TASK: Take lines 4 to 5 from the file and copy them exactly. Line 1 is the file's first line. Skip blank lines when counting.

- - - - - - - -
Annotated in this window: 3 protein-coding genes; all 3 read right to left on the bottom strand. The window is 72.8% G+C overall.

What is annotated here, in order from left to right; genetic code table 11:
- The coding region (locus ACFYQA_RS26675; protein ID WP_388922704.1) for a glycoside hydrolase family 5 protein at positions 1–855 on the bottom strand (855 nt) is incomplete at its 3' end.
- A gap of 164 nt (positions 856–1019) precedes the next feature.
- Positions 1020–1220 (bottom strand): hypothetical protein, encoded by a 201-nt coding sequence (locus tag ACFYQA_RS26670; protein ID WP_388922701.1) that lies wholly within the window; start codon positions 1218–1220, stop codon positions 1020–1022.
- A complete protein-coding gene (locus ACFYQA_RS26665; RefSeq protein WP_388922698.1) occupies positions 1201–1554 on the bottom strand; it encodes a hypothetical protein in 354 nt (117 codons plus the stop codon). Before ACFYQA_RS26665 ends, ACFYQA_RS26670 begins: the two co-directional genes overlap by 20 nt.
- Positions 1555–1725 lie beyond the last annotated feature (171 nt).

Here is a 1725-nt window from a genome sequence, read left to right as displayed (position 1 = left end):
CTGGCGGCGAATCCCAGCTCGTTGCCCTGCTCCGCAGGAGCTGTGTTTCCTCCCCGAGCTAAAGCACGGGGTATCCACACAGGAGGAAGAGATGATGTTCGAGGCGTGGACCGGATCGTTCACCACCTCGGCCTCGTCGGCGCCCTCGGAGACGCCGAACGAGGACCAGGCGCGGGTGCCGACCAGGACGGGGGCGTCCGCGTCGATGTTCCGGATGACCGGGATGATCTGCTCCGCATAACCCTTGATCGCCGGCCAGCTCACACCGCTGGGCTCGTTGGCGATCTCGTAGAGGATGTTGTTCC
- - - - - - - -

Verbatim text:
- A gap of 164 nt (positions 856–1019) precedes the next feature.
- Positions 1020–1220 (bottom strand): hypothetical protein, encoded by a 201-nt coding sequence (locus tag ACFYQA_RS26670; protein ID WP_388922701.1) that lies wholly within the window; start codon positions 1218–1220, stop codon positions 1020–1022.